Can you legally wear headphones while riding? The answer might surprise you.
By Bob Mionske
One of the more common negative cycling stereotypes is that of a tuned-out rider blissfully unaware of his surroundings as he pedals along, lost in the music blaring from his headphones. The reasons cyclists ride with earbuds are as varied as the riders themselves. Music may motivate some to train harder, while others like the way it helps filter out wind noise. Also, moving to music is an ancient tradition dating back to the dawn of human culture. For some, listening to music while riding is just a perfect way to combine two beloved activities.
Although detractors say it’s unsafe, that’s not necessarily true. Most headsets for portable devices are designed in a way that does not inhibit outside sounds from reaching the ear. And in most states, it is not illegal to wear earbuds or a headset while riding. Of course, if you’re listening to music at ear-damaging volumes, outside sounds may be drowned out, but no law requires vehicle operators to be able to hear. If the law did require that, motorists would not be allowed to crank their stereos up and deaf people would be prohibited from operating vehicles. The fact is, when riding we rely less on our ability to hear other vehicles–an imprecise source of information regardless of how fine-tuned our ears are–than we do on sight, along with our balance and our body’s sense of itself in space and time. Thus, even if headphones did impair hearing–and generally they don’t if you’re listening at a reasonable volume out of a single earbud–it’s still possible to safely operate a bicycle.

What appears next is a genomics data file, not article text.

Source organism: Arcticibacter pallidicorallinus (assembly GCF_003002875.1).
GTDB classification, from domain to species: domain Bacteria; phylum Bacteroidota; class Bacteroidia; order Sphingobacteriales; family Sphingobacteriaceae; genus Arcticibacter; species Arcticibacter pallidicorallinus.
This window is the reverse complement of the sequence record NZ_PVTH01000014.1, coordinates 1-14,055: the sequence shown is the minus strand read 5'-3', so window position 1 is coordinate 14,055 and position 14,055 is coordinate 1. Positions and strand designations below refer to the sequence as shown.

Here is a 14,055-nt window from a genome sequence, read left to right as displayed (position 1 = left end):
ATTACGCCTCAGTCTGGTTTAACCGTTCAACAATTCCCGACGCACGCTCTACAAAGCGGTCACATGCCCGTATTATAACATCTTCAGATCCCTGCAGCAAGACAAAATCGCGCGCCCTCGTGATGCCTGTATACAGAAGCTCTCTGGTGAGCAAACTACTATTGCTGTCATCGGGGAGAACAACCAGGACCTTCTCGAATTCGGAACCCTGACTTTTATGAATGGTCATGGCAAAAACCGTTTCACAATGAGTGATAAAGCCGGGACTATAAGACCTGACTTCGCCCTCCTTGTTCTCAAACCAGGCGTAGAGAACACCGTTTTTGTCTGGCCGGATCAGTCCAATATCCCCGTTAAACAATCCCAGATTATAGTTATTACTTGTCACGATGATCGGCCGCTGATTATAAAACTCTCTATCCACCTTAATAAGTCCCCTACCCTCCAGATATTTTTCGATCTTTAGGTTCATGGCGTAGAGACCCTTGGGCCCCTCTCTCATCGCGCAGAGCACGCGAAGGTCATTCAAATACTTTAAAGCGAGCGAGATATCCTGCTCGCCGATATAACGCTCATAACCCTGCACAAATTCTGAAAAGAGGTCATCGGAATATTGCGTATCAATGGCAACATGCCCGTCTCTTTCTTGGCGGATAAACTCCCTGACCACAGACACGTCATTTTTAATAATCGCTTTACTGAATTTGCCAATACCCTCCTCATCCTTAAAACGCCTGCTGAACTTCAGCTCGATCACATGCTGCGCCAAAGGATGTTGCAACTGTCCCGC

However, if wearing headphones while riding is against the law in your state (see box), you face potential penalties for doing so. Although the most common one is a traffic ticket, there are potentially more serious ramifications: If you are involved in a collision and you were wearing headphones in violation of the law, you may be found to be liable for negligence even if the other person was also negligent.
The Law: Riding with Tunes
Only five states regulate the use of headphones by cyclists, and generally the limitations are directed at all vehicle operators. Two of those states–Florida and Rhode Island–prohibit any use of headsets. The intent is to ensure that vehicle operators won’t inhibit their ability to hear sirens and vehicle horns.
The other three states that regulate the use of headsets–California, Delaware and Maryland–prohibit their use in both ears; in these states, one ear must be left uncovered. Maryland makes an exception to this law for riders on bike paths.
Some states make a distinction between headsets used for playing music or other recorded material and those used for cell phones. For example, Florida lifts its ban on earphones when they’re used with a cell phone. In fact, as more states begin to regulate mobile-phone use, vehicle operators are increasingly being required to use hands-free devices.
Research and drafting provided by Rick Bernardi, JD.